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Chris Boardman
"Let's get the test in as soon as possible"
 real 56k

Wednesday, 28 June, 2000, 12:06 GMT
A war still to be won
A syringe
EPO is injected to give a massive boost
The biggest problem to hit cycling in recent years has been the drug EPO, a substance that can boost performance by 15% but which comes with a serious risk of heart failure.

In 1998 the furure surrounding the Festina team's use of Erythropoietin almost derailed the whole sport, never mind its flagship event the Tour de France.

The naturally-occurring hormone is hard to detect, so when a French laboratory claimed to have devised a urine test before this year's race it was hailed as a major breakthrough.

If a test is positive we can say for certain that the cyclist has been blood doping - it's a major breakthrough and gives a fresh impetus in the fight against drugs
  Professor Jacques de Ceaurriz

However the 2000 Tour will go ahead without the test after the Union Cycliste International (UCI) refused to sanction it, although urine samples will be frozen for future use.

For opponents of the cheats, the decision was a missed opportunity, while the cynics will accuse the governing body of running scared of another major Tour scandal.

To be fair to the UCI, the sport started to act against EPO in 1997, with a blood test which at least limited its use.

Cycling is not the only sport where EPO abuse occurs, and it can benefit the stamina of any athlete.
A drug tester
Until now there has been no test for EPO

When injected into the body the hormone boosts the number of oxygen-carrying red blood cells, allowing endurance athletes to keep going for longer.

The UCI's "health checks" resulted in two-week suspensions for any rider found to have a red blood cell count over 50%, even if this had been reached by altitude training.

The governing body's blood-takers were quickly named the riders as "vampires" with their early morning raids on hotel rooms.

But this was nothing compared to the French police's hardline approach after EPO was found in a Festina team car in 1998.

We now have more doping controls than any other sport in the world
  Chris Boardman

The authorities moved on the Tour, detaining riders and starting a legal process which is still ongoing.

Since then the nature of the sport has changed, and nobody is quite sure why.

This season has seen some exceptionally close racing, with 30 riders coming into the closing stages of events where once there were less than 10.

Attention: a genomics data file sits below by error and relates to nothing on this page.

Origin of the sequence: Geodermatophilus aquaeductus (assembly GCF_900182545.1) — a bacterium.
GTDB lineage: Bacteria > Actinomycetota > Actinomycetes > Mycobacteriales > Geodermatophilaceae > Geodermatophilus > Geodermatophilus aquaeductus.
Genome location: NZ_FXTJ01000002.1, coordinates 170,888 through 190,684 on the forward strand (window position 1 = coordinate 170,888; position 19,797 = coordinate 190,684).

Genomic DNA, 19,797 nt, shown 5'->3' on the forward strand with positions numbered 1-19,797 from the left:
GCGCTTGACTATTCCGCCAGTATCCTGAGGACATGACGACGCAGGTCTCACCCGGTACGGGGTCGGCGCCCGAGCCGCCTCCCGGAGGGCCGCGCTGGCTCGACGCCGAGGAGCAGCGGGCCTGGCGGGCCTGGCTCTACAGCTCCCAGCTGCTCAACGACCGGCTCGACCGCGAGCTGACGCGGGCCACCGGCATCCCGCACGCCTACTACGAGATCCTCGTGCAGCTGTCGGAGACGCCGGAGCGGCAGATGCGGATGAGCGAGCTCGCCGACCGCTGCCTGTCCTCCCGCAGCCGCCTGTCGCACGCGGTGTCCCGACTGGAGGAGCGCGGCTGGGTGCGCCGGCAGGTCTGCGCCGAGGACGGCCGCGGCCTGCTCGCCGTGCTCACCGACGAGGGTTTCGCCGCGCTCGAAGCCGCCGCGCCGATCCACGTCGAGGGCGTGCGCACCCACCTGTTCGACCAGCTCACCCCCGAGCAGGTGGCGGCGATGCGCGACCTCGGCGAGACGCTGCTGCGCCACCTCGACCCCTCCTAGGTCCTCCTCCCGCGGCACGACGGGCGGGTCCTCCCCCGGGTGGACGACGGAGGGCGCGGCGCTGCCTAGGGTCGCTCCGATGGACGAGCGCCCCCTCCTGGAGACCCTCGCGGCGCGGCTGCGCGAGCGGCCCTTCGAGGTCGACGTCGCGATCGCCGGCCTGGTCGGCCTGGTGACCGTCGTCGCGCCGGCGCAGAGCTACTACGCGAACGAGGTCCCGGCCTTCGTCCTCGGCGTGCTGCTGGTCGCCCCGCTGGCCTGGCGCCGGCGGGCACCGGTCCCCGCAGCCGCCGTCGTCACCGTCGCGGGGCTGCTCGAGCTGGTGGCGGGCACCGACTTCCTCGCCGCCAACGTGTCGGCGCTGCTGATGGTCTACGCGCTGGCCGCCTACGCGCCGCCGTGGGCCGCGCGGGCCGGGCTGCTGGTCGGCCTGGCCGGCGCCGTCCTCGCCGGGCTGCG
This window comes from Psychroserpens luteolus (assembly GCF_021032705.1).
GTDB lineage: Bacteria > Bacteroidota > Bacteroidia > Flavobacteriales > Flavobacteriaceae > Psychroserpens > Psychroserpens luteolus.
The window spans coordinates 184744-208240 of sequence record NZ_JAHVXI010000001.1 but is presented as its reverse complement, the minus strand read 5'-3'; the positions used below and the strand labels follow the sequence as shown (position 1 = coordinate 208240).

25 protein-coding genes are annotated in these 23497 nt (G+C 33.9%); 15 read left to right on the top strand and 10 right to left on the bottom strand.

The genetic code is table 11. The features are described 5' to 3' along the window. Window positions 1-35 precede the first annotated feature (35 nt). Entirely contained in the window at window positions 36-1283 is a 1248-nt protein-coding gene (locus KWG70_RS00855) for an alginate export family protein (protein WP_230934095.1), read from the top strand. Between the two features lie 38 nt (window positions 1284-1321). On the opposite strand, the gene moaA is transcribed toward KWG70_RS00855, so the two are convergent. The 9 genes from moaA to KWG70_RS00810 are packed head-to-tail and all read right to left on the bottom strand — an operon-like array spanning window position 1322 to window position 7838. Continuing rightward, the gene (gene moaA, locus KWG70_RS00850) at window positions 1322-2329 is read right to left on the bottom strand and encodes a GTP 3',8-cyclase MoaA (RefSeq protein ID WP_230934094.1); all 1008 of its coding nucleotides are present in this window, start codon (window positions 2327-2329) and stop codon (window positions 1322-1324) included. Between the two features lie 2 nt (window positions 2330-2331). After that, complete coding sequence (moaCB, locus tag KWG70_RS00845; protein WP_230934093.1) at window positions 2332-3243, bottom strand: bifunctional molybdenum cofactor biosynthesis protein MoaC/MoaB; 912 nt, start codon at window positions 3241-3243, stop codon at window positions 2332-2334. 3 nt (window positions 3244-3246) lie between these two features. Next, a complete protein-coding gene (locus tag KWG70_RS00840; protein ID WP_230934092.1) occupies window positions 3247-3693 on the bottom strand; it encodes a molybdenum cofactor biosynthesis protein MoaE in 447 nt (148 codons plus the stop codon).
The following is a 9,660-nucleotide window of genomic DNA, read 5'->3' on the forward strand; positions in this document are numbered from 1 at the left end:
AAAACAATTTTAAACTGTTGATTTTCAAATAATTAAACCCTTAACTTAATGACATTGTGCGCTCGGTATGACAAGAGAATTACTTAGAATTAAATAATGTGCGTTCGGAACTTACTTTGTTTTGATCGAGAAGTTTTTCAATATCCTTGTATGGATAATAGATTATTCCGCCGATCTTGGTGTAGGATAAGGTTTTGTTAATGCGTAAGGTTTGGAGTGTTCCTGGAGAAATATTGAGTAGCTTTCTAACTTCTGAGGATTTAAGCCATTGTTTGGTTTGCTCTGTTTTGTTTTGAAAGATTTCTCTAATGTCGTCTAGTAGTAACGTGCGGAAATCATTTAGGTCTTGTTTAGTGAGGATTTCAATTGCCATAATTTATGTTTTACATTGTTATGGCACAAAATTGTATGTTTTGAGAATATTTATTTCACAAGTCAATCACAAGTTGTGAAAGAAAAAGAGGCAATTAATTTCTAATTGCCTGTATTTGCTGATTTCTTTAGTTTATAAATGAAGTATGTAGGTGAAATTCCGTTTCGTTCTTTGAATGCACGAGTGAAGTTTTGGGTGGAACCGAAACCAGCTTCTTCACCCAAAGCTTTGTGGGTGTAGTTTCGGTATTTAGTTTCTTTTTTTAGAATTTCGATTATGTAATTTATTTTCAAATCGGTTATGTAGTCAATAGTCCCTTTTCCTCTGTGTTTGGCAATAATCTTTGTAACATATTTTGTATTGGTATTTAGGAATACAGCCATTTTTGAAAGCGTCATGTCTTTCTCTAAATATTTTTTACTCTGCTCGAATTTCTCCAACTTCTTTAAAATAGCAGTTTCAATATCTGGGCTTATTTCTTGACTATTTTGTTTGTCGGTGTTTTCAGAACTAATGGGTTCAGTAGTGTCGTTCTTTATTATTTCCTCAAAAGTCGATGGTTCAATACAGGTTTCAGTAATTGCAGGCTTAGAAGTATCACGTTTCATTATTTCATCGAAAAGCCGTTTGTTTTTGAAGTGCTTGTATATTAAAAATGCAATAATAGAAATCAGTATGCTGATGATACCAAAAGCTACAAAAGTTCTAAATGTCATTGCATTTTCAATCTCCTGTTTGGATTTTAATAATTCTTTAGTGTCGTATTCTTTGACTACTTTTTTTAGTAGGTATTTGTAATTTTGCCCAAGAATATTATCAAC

The reason could be a reduction of abuse, but might equally be a result of everyone boosting their count just within the 50% limit.
Chris Boardman
Chris Boardman: Retiring and tired of drug talk

The French National Anti-Doping Laboratory, which developed the new test, claims it works because the sugar content of natural and injected EPO s different.

The laboratory's director, Professor Jacques de Ceaurriz told the BBC: "Cyclists should be worried because they won't be able to take EPO in the way they did in the Tour de France in 1998 and 1999.

"If a test is positive we can say for certain that the cyclist has been blood doping.

"It's a major breakthrough and gives a fresh impetus in the fight against drugs."

The test is claimed to work for up to three days after EPO has been used, and although the results take up to 72 hours to be found the lab can analyse 80 samples a week.

The UCI's experts were not convinced by Professor De Ceaurriz and his team, with a panel experts calling for further information before approving the test.

It would be very na´ve to say any sport's ever going to be clean......but it's going to be the cleanest it's ever been
  David Millar

The governing body's fear is that a test which is not watertight could land them with huge legal bills.

"These things have to hold up in a court of law," points out British cyclist Chris Boardman.

"These are people's careers and it has to be a very solid thing."

Unlike many of his colleagues, Boardman has gone public with claims of being 100% drug-free.

He is also sick of talking about drugs, and wants cycling to improve its image and take a lead in world sport.

"Cycling is the proving ground for it now," he says. "Hopefully we can lead the way.

"We now have more doping controls than any other sport in the world."
David Millar says the sport is being cleaned up

Before news of the test's rejection, young compatriot David Millar believed anyone using EPO at the Tour would be "stupid" to take such a risk.

But he knows there are no guarantees, no matter what efforts the authorities take.

"It would be very na´ve to say any sport's ever going to be clean," admitted Millar.

"No matter how many blood or urine tests there'll always be somebody who's one step ahead.

"But it's going to be the cleanest it's ever been."

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See also:

25 Jun 00 |  Tour de France
Cyclists warned over big freeze
28 Jun 00 |  Tour de France
What happened to the French?
28 Jun 00 |  Tour de France
Tour 2000: Young stars
28 Jun 00 |  Tour de France
Tour 2000: Stage win hopefuls
28 Jun 00 |  Tour de France
David Millar: Britain's new hope
Links to top Tour de France stories are at the foot of the page.

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